Fight Sinusitis and Win

November 7, 2009


A commonly asked question is what kind of bacteria infect the sinus cavities? And what is sinusitis? Sinusitis is an infection of the paranasal sinuses which can result from a bacterial, viral, fungal and autoimmune situation.

There are different types of sinusitis -Frontal sinusitis which causes severe pressure in the frontal sinus cavity behind and above the eyes, causing headaches. Ethmoid sinusitis cases pain between the eyes and maxillary sinusitis causes pain in the cheeks which could result in toothache as well as headaches.

Recent research has found that infected sinuses could occur from a spectrum of diseases which in turn affect the respiratory tract and could be linked to asthma. Sinusitis is an inflammation of the airways and coughing may result from this. Your sinusitis can be acute, sub-acute or chronic, and all three present with similar symptoms.

Acute sinusitis is associated with an upper respiratory tract infection which is viral in origin. But should t be a bacterial infection then we are looking at streptococcus infection. Other bacterial pathogens are staphylococcus aureus which can result with serious implications. This could be accompanied by other streptococci bacteria as well as anaerobic bacteria, as well as gram negative bacteria which is not very common. Bacterial sinusitis is a very persistent strain.

Viral sinusitis can turn into bacterial sinusitis. Sinusitis that results from a fungal infection is mostly seen in patients that suffer from diabetes, AIDS and patients that have a low immunity. People working in factories or live around industrial areas are prone to regular sinus attacks.

Chronic sinusitis is still not fully understood by science; but what has been defined is that they have allergies to dust, pollen, mostly caused by environmental factors. One will note that this condition worsens from seasonal changes. Abnormally narrow sinuses could also b a major factor for chronic sinusitis. Common symptoms are headaches, fever, nasal congestion, thick green discharge and numerous other symptoms could present themselves.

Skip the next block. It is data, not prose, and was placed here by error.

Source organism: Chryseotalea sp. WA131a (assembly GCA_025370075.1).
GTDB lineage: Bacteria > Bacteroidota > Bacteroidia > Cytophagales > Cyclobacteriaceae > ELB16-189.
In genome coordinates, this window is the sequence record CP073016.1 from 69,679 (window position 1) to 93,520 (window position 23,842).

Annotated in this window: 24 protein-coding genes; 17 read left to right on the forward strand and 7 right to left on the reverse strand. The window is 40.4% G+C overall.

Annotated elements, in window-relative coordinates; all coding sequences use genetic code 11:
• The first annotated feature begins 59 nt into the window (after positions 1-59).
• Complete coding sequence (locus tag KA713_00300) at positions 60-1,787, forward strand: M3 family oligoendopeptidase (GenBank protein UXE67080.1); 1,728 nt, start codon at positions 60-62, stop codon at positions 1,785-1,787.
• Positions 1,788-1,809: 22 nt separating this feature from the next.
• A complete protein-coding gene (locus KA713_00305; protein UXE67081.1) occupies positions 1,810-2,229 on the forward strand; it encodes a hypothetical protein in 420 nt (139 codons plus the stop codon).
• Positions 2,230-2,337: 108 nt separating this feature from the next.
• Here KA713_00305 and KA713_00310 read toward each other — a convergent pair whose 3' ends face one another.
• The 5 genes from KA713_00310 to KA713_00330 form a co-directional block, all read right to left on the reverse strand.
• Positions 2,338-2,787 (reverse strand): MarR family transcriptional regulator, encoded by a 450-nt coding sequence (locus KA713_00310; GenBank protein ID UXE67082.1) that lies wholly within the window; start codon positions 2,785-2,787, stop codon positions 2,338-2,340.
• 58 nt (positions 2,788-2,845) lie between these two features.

The majority of sinus attacks are caused by vial aetiology and resolves without having to take antibiotics. Should the symptoms persist for a long period then antibiotics will be administered. Although a lot of patients state that antibiotic therapy does not alleviate the sinusitis. Nasal sprays that contain corticosteroids do help in conjunction with the antibiotics.

In extreme cases the patient may require surgical treatment. Surgery is only considered when all other treatment has failed to resolve the episodes. If you suffer from sinusitis and want to know what kind of bacteria infect the sinus cavities consult your doctor and he will give you a full explanation. Next, read what you can do from home by following the links below.

Jill St.Cloud writes about sinus and nasal irrigation for relief from allergy symptoms and chronic sinus problems.

Disclaimer: This article is for information purposes only and does not seek to diagnose, advice or treat any health condition whatsoever. If you have or think you might have a health condition, contact your primary care physician for diagnosis, advice and treatment. The USFDA has not evaluated statements about any product mentioned in this article.

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